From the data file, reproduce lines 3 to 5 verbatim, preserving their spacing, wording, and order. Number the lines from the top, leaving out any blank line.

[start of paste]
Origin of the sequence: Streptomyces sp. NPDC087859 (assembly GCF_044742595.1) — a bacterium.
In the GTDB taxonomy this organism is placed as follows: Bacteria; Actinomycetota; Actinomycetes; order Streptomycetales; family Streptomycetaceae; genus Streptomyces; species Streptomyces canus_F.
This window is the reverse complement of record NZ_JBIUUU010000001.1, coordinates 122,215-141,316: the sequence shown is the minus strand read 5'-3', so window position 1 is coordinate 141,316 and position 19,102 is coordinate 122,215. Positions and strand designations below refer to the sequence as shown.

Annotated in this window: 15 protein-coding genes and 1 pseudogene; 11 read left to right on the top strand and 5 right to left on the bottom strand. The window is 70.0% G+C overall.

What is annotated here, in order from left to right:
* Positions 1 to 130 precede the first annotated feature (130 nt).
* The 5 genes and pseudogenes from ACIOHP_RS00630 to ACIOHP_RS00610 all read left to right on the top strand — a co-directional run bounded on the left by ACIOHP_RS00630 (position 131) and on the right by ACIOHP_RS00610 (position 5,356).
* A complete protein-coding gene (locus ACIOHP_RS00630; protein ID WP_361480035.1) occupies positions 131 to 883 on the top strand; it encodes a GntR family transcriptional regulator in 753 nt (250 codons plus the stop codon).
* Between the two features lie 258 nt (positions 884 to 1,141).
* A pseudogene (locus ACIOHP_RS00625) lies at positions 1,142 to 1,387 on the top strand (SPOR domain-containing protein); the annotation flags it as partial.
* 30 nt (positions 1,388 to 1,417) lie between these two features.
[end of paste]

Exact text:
This window is the reverse complement of record NZ_JBIUUU010000001.1, coordinates 122,215-141,316: the sequence shown is the minus strand read 5'-3', so window position 1 is coordinate 141,316 and position 19,102 is coordinate 122,215. Positions and strand designations below refer to the sequence as shown.

Annotated in this window: 15 protein-coding genes and 1 pseudogene; 11 read left to right on the top strand and 5 right to left on the bottom strand. The window is 70.0% G+C overall.

What is annotated here, in order from left to right: